North Korea launched an unspecified ballistic missile Tuesday, according to South Korea’s Joint Chiefs, around the time President Joe Biden concluded his trip to Asia.
Tuesday’s test is the 17th such test North Korea has conducted this year, though specific details were not immediately available, according to Yonhap News Agency.
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U.S. Indo-Pacific Command said they are “aware of the multiple DPRK ballistic missile launches today and are assessing and consulting closely with our allies and partners,” in a statement and added that “while this event does not pose an immediate threat to U.S. personnel or territory, or to our allies, the missile launches highlights the destabilizing impact of the DPRK’s illicit weapons program.”
Biden has been briefed on the strike, according to a White House official.
The Biden administration preemptively warned last week that there was a possibility of a missile test.
“Our intelligence does reflect the genuine possibility that there will be either a further missile test, including long-range missile test, or a nuclear test — or, frankly, both in the days leading into, on, or after the president’s trip to the region," national security adviser Jake Sullivan said.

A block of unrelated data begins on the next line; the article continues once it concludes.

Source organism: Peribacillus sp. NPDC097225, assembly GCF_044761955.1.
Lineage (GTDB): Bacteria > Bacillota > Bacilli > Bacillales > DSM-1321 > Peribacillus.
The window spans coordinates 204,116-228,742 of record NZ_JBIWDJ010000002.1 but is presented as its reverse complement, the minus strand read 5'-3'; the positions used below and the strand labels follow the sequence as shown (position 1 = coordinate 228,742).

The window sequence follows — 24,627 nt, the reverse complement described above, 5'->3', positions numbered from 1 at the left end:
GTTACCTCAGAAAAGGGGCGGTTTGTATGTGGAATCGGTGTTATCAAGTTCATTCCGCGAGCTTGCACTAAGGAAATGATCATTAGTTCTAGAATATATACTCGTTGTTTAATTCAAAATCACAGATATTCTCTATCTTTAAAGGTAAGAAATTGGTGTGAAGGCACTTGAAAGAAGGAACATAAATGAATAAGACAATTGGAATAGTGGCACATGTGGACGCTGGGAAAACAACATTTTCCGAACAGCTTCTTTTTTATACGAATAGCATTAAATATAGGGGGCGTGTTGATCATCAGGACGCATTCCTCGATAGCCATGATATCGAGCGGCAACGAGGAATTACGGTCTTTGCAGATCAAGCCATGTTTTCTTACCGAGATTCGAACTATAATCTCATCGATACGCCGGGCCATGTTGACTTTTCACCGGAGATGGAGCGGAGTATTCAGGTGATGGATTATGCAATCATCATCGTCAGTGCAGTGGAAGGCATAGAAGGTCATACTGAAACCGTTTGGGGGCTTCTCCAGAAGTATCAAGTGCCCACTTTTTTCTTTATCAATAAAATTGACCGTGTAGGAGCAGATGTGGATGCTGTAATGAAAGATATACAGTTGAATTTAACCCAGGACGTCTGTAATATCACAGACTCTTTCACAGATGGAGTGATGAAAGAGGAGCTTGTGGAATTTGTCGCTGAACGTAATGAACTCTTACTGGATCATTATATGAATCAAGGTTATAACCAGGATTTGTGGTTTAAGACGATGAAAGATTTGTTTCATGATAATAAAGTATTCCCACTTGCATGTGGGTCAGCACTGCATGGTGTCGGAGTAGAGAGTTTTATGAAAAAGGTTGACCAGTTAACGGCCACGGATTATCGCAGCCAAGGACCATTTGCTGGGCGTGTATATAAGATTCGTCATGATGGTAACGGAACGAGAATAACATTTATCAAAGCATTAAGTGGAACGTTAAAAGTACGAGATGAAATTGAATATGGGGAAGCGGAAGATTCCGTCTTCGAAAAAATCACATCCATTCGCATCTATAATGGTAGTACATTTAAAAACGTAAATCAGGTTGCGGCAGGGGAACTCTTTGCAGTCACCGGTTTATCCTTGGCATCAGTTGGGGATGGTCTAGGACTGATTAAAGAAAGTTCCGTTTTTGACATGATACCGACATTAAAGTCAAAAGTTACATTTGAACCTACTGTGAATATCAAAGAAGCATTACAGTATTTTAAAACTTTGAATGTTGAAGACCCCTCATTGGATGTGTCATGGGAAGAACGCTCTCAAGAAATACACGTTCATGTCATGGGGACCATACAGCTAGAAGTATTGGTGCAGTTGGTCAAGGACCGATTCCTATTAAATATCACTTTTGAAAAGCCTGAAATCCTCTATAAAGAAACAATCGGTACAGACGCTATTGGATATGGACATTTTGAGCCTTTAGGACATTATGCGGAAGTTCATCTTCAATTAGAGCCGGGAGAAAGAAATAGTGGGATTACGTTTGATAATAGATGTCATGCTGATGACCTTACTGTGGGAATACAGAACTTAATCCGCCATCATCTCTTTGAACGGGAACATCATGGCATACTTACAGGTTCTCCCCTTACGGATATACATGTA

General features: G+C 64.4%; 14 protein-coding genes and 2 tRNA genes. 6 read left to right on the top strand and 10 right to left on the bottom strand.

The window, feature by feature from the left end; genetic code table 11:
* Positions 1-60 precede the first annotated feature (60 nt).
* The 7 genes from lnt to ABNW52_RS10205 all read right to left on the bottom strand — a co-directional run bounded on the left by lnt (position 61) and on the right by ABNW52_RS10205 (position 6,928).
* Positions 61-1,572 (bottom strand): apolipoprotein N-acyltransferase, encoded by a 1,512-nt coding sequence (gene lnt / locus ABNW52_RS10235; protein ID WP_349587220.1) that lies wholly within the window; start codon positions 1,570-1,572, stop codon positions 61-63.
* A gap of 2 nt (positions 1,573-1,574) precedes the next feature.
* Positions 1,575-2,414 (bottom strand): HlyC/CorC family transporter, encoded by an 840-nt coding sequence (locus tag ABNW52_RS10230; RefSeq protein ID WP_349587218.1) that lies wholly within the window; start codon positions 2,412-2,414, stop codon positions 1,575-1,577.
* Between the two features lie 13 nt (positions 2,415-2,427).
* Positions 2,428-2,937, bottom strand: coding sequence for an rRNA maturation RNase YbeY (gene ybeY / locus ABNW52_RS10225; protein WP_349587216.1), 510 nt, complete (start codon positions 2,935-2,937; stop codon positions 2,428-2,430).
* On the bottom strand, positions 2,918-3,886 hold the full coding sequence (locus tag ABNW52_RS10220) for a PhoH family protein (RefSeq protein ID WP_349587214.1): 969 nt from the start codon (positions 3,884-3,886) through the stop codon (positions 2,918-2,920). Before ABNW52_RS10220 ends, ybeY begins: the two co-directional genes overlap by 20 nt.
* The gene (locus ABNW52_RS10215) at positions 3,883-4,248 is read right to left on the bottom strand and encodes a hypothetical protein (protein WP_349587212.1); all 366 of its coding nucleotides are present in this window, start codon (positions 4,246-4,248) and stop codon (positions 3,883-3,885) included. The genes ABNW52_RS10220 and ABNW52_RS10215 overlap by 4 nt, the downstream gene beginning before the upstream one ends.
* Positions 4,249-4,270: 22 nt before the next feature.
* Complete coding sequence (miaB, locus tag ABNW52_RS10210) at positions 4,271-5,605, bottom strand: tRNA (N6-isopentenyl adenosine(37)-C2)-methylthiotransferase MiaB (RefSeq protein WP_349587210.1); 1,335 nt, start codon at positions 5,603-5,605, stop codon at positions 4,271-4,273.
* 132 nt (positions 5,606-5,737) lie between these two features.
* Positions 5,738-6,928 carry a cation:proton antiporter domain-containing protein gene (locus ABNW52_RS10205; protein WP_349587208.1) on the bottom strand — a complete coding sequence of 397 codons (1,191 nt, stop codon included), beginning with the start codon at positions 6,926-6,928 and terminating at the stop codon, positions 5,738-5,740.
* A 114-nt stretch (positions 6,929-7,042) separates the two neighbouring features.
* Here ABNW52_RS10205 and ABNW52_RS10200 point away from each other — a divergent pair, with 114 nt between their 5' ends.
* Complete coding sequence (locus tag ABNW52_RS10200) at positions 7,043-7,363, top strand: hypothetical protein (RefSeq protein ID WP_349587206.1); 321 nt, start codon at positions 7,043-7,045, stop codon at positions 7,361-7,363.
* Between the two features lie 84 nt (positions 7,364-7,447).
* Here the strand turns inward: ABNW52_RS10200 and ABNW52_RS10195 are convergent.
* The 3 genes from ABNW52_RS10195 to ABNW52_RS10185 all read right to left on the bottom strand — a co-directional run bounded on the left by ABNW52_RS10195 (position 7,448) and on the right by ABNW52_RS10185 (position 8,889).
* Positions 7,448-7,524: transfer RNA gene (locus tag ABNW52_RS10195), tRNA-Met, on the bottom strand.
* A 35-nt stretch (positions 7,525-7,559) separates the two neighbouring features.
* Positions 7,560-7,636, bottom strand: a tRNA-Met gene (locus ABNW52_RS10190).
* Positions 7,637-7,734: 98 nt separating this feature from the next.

North Korea wasn’t the only U.S. adversary to push a military operation while the president was in the region.
Russia and China conducted a joint military operation involving nuclear-capable bombers while Biden was in Japan. The drills took place Tuesday when Biden was in Tokyo for the Quadrilateral Security Dialogue summit that includes leaders from the United States, Japan, India, and Australia.
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"The exercise shows that China is continuing its military cooperation with Russia in the Indo-Pacific, even as Russia brutalizes Ukraine," a senior administration official told Fox News. "It also shows that Russia will stand with China in the East and South China Seas, not with other Indo-Pacific states."